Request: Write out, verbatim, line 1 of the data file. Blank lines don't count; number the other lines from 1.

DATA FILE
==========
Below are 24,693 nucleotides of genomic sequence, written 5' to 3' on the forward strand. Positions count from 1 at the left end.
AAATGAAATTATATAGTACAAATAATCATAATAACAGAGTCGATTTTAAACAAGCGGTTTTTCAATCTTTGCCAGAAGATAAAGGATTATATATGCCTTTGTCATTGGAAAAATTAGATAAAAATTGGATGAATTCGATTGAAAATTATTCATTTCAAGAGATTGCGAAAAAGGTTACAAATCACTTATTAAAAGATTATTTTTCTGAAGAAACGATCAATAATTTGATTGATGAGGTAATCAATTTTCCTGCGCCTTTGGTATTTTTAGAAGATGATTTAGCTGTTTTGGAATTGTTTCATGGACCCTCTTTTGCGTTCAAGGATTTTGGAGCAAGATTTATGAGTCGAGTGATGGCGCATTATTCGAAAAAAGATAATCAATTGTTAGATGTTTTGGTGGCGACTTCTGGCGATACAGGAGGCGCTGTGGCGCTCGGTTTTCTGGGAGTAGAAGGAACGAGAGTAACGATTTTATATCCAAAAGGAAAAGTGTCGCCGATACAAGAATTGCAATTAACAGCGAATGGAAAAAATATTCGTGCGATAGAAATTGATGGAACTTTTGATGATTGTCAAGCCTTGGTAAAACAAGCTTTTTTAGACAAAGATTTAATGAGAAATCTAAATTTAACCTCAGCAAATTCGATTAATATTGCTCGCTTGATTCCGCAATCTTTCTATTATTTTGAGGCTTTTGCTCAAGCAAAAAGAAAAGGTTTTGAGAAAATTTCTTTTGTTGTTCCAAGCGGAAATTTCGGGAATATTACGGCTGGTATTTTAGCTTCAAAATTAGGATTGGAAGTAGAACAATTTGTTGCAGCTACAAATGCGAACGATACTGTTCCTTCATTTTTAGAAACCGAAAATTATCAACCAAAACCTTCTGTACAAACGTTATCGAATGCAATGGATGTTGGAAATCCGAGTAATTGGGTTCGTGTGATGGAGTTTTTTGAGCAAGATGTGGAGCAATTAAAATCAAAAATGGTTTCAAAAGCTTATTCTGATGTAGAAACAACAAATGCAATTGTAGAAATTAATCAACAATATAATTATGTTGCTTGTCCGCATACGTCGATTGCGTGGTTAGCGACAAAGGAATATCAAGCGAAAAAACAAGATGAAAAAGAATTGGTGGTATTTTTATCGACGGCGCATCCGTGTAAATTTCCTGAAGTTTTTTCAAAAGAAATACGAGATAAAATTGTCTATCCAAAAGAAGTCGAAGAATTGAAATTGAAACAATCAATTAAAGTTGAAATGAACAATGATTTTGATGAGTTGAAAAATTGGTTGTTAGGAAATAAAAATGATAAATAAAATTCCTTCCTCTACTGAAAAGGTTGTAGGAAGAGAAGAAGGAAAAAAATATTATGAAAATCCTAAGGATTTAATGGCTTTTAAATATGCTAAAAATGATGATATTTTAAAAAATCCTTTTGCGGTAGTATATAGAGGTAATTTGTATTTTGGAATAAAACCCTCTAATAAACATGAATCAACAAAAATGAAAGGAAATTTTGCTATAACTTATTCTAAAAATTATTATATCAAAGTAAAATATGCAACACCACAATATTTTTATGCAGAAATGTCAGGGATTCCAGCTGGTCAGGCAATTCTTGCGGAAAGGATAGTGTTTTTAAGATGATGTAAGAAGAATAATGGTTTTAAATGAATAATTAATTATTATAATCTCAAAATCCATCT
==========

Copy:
Below are 24,693 nucleotides of genomic sequence, written 5' to 3' on the forward strand. Positions count from 1 at the left end.